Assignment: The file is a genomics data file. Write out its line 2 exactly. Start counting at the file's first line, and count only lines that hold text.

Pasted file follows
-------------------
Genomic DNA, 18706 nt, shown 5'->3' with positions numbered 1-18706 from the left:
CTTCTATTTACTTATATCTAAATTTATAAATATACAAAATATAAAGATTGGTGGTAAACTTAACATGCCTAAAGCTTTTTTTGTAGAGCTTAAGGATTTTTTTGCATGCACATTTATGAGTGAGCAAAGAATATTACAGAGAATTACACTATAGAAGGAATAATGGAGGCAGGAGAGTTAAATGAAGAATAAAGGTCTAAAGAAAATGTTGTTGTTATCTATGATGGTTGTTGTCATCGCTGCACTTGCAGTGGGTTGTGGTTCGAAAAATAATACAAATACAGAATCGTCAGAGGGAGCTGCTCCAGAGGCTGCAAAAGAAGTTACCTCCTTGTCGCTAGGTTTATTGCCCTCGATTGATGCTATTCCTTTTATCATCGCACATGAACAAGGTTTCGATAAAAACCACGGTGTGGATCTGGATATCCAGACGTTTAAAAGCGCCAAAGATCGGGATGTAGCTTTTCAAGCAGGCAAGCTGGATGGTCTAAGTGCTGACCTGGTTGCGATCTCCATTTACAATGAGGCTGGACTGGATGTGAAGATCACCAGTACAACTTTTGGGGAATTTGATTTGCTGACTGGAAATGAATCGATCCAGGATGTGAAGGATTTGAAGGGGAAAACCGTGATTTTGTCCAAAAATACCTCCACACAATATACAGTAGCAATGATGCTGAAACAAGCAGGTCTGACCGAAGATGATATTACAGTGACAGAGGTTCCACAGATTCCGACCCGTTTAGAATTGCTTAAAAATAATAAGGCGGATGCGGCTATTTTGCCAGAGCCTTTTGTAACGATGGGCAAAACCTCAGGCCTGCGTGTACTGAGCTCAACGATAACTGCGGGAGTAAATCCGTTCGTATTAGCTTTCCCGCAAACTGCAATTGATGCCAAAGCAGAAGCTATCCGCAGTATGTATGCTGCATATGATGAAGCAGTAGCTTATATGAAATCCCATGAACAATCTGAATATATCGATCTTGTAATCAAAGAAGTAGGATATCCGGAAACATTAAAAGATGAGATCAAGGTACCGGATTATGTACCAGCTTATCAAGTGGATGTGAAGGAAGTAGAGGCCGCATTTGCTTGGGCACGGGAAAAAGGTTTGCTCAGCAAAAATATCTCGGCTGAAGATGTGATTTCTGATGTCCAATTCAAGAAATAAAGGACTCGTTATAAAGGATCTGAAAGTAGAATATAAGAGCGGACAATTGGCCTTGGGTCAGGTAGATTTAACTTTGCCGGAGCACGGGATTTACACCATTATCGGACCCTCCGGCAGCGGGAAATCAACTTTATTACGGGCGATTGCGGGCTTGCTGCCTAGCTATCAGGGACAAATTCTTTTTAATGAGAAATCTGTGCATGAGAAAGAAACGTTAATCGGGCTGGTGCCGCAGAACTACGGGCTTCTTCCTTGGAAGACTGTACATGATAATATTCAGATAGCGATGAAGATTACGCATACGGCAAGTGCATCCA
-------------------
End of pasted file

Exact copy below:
CTTCTATTTACTTATATCTAAATTTATAAATATACAAAATATAAAGATTGGTGGTAAACTTAACATGCCTAAAGCTTTTTTTGTAGAGCTTAAGGATTTTTTTGCATGCACATTTATGAGTGAGCAAAGAATATTACAGAGAATTACACTATAGAAGGAATAATGGAGGCAGGAGAGTTAAATGAAGAATAAAGGTCTAAAGAAAATGTTGTTGTTATCTATGATGGTTGTTGTCATCGCTGCACTTGCAGTGGGTTGTGGTTCGAAAAATAATACAAATACAGAATCGTCAGAGGGAGCTGCTCCAGAGGCTGCAAAAGAAGTTACCTCCTTGTCGCTAGGTTTATTGCCCTCGATTGATGCTATTCCTTTTATCATCGCACATGAACAAGGTTTCGATAAAAACCACGGTGTGGATCTGGATATCCAGACGTTTAAAAGCGCCAAAGATCGGGATGTAGCTTTTCAAGCAGGCAAGCTGGATGGTCTAAGTGCTGACCTGGTTGCGATCTCCATTTACAATGAGGCTGGACTGGATGTGAAGATCACCAGTACAACTTTTGGGGAATTTGATTTGCTGACTGGAAATGAATCGATCCAGGATGTGAAGGATTTGAAGGGGAAAACCGTGATTTTGTCCAAAAATACCTCCACACAATATACAGTAGCAATGATGCTGAAACAAGCAGGTCTGACCGAAGATGATATTACAGTGACAGAGGTTCCACAGATTCCGACCCGTTTAGAATTGCTTAAAAATAATAAGGCGGATGCGGCTATTTTGCCAGAGCCTTTTGTAACGATGGGCAAAACCTCAGGCCTGCGTGTACTGAGCTCAACGATAACTGCGGGAGTAAATCCGTTCGTATTAGCTTTCCCGCAAACTGCAATTGATGCCAAAGCAGAAGCTATCCGCAGTATGTATGCTGCATATGATGAAGCAGTAGCTTATATGAAATCCCATGAACAATCTGAATATATCGATCTTGTAATCAAAGAAGTAGGATATCCGGAAACATTAAAAGATGAGATCAAGGTACCGGATTATGTACCAGCTTATCAAGTGGATGTGAAGGAAGTAGAGGCCGCATTTGCTTGGGCACGGGAAAAAGGTTTGCTCAGCAAAAATATCTCGGCTGAAGATGTGATTTCTGATGTCCAATTCAAGAAATAAAGGACTCGTTATAAAGGATCTGAAAGTAGAATATAAGAGCGGACAATTGGCCTTGGGTCAGGTAGATTTAACTTTGCCGGAGCACGGGATTTACACCATTATCGGACCCTCCGGCAGCGGGAAATCAACTTTATTACGGGCGATTGCGGGCTTGCTGCCTAGCTATCAGGGACAAATTCTTTTTAATGAGAAATCTGTGCATGAGAAAGAAACGTTAATCGGGCTGGTGCCGCAGAACTACGGGCTTCTTCCTTGGAAGACTGTACATGATAATATTCAGATAGCGATGAAGATTACGCATACGGCAAGTGCATCCA